Martha Boto was born in Buenos Aires in 1925 into a family of Spanish origin. When she was very young, she showed a predisposition for drawing and painting, and inherited the tastes of her grandfather and mother for theater, art, and music.
With the encouragement of her mother, she enrolled at the National School of Fine Arts in Buenos Aires and graduated in 1946, giving her the title of "Professor of Drawing." The following year, she successfully passed the entrance examination to the highly renowned "Graduate School of Fine Arts," where she deepened her knowledge. She graduated in 1950 and received the prestigious scholarship "Ernesto de la Carcova," which recognizes the best students. Currently, alongside her training, she teaches drawing and has a career as a painter. In 1947, two painting prizes were awarded to her, demonstrating her talent and success in painting with her contemporaries. She was mostly intrigued with capturing landscapes in nature and scenes of daily life before she turned to geometric abstraction in 1954.
Between 1951 and 1960, she had eight solo exhibitions devoted to geometric art. In 1956, she approached advocates of concrete art, who aimed to perpetuate the vanguard which was formed a few years earlier, with the groups "Arte Concreto Invencion," "Madi," and "Arte Nuevo." As part of the "Arte Nuevo" meetings, she met Gregorio Vardanega who became her lifelong companion. In 1957, she joined the group ANFA (Not Figurative Artists Argentineans) and participated in numerous concrete art events. In 1958, she traveled to Paris, and then in 1959, she married Gregorio Vardanega. In the early sixties, she joined the Galerie Denise René, which promotes her work, both in Paris and abroad. In 1963, she uses electricity in her work and made her first kinetic works. She collaborates with the international movement "New Trend" in 1963 and participates in the most crucial meetings of this group, whose objective is the recognition of the kinetics. In 1964, she has her first solo exhibition in Paris at the House of Fine Arts. Her famous Lumino-kinetic boxes emerge during this period. Many of these works are presented at the exhibition "Light and Motion," at the Modern Art Museum of the city of Paris in 1967.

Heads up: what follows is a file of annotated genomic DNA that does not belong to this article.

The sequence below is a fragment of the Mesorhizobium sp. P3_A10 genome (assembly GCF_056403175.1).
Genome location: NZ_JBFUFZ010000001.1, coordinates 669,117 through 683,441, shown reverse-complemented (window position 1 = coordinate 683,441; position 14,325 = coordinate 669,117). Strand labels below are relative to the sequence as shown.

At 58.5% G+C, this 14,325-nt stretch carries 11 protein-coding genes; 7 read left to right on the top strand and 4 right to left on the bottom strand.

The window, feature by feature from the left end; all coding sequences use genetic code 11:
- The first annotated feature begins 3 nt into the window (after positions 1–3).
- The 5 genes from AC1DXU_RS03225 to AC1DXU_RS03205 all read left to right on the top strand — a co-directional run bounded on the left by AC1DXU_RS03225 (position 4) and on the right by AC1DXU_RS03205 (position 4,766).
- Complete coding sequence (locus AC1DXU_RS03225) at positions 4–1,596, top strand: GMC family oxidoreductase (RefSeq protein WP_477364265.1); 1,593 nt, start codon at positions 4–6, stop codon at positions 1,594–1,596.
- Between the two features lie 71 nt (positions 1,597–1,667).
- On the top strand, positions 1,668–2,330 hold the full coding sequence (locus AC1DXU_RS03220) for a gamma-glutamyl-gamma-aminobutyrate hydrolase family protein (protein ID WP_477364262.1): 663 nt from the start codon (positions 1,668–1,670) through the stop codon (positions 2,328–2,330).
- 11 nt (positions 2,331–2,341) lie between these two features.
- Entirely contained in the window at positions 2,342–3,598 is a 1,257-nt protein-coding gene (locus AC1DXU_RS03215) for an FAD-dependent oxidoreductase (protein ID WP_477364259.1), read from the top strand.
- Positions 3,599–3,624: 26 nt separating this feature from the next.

The following year, she mainly produced mobiles with colored Plexiglas discs. In 1969, the Galerie Denise René organized a major retrospective that traced its kinetic artist course. In the early seventies, Martha Boto made her last kinetic structures devoid of light, inspired by the movement of the stars. In 1972, she gradually returned to painting and more traditional sculptural forms. During the sixties and beyond, she participated in many events in France and worldwide. Even today, she is represented in exhibitions devoted to geometric abstraction and kinetic art. French and foreign institutions, both private and public, preserve her works.